by ASJAD NAZIR
LIKE most naturally-gifted artists, Parry Mad is at his best when in front of a live audience. Having performed globally alongside world-class talents and shone on Zee TV’s legendary music show Sa Re Ga Ma Pa, the British singer regularly lights up the live scene and headlines a solo concert at the Harrow Arts Centre this month.
He will demonstrate his remarkable range at a musically-rich family-friendly show.
Eastern Eye caught up with Parry to talk about music, live performance and his forthcoming concert.
What first connected you to music?
Mum said I hummed a lot as a baby and I was exposed to a variety of genres at a young age. Bollywood movie nights were a big occasion. Dad has got rhythm and tapped out beats on any acoustic object nearby.
How much does live performance mean to you?
Performing live is like performing naked. Your virtues and flaws are exposed to many people. In the beginning, you fear your flaws will make you look a fool, but when you learn it’s an irrational fear, your creative freedom is allowed to shine through. Performing to thousands of people in my native village of Madhapar in Kutch, Gujarat in 2006 after an eight-month stint on Zee TV’s Sa Re Ga Ma Pa is the first concert that comes to mind in terms of the most memorable. The compere just announced my arrival on the stage and the crowd went hysterical. The rest was easy.
Tell us about your forthcoming gig?
An Evening With Parry is a concert showcasing the best of me along with my closest artist friends in the music circuit. It will cater for what we call ‘sunnewaale’, which is a term to describe a rare breed of concert-goers who appreciate the nuances of live performance. I’ve always wanted to put on my own show and now we’re making it happen.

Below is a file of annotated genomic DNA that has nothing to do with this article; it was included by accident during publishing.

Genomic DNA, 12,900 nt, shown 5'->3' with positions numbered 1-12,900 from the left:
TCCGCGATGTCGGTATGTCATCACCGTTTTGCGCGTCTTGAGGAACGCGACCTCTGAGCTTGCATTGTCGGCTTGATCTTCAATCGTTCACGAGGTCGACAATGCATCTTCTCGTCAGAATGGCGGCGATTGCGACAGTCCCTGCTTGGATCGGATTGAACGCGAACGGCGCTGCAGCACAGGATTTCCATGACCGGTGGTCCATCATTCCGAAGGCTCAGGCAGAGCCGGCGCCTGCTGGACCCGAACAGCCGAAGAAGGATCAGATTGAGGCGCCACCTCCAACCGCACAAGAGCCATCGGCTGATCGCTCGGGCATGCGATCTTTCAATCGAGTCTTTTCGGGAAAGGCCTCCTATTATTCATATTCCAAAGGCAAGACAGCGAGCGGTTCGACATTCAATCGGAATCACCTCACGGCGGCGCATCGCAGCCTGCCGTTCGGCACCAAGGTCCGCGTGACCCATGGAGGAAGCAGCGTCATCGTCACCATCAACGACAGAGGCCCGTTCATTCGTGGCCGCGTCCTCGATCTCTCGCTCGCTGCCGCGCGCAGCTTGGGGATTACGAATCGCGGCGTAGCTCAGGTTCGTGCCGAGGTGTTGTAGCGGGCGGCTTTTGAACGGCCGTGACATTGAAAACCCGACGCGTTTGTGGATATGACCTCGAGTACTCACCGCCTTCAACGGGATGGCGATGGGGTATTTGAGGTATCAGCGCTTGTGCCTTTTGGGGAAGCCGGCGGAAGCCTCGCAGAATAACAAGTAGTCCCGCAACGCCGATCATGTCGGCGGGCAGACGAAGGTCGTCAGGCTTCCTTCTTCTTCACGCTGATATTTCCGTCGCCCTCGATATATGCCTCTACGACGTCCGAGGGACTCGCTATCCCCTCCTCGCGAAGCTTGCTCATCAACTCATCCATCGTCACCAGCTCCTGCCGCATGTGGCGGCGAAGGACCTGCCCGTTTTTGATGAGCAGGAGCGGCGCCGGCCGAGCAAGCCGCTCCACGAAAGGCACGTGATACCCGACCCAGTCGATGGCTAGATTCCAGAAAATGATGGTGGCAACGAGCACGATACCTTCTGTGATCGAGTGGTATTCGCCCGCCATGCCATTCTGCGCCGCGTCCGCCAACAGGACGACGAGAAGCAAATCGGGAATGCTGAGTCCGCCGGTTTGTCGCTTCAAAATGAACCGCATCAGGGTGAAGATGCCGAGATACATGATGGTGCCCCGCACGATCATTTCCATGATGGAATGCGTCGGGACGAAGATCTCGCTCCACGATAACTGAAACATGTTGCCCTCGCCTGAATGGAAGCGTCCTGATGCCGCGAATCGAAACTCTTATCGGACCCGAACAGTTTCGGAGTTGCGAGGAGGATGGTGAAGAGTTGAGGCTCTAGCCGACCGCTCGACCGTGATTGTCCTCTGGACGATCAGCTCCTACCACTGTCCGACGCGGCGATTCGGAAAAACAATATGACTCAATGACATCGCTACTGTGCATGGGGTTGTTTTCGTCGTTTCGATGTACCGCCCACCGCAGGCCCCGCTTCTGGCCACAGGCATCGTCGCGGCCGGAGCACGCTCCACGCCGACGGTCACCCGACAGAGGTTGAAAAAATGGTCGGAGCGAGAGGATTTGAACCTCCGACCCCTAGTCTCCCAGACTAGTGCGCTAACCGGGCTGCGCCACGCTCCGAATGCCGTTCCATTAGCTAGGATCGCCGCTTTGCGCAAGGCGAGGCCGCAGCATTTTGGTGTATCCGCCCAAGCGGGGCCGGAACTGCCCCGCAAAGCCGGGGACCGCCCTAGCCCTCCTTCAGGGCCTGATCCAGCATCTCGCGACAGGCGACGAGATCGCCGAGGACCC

What can we expect from the show?
In short, the unexpected. You will see and hear the best of some of UK’s best live artists, performing unique material in a variety of genres with many surprise twists. Sometimes, we never know what’s going to happen. I just try to be as creatively free as possible on stage.
According to you, what is the secret of a great live performance?
You need to be able to express yourself and pour out your soul with your performance. You also need a fantastic, appreciative and knowledgeable audience to connect with. I love a performance where you get a glimpse into the life of the artist during their live performance.
Who have you loved seeing live?
Sonu Nigam has mesmerised me in every concert of his I’ve been to. He displays an enormous amount of skill and spontaneous creativity on stage. He also connects deeply with his audience. I, along with many Indian artists, learn so much from him every time we listen to his creations.
What is your favourite song to perform live?
If the audience is lapping it up, and I want to gift them something to feast their ears with, it has to be Kesariya Balam, the popular Rajasthani folk song about the yearning for their saffron-coloured beloved. In a crowd of mixed ages and backgrounds, a clever creation from my close friend and music director, KayKay Chauhan, is always a treat. Particularly, a mash-up of Michael Jackson’s Man In The Mirror and Mohammed Rafi’s Chaudhvin Ka Chand.
What inspires you as a singer?
Whatever or whoever made us, has given each of us some special ability and the environment to develop it. Singing and freedom seem to be that special gift for me. The gift inspires me to keep on expanding my capabilities.
Who would you love to work with?
I already work with the people who I love working with. They will all be featured in my forthcoming concert. I once had the opportunity to record with AR Rahman, the benchmark for a lot of south Asian singers.
Why should we come to the concert?
You will not just be part of the audience, you will be part of the show. There will be no barriers between the people on the stage and the people in the seats. It’ll be one big family party with lots of music, interaction, laughs and ‘once mores’.
Why do you love music?
I didn’t choose to love music. When my playlist plays in my in-ears, I do not think anyone else’s playlist does the same thing for them. Few things are better than a good piece of music.
An Evening With Parry on at Elliott Hall, Harrow Arts Centre on September 13. www.harrowarts.com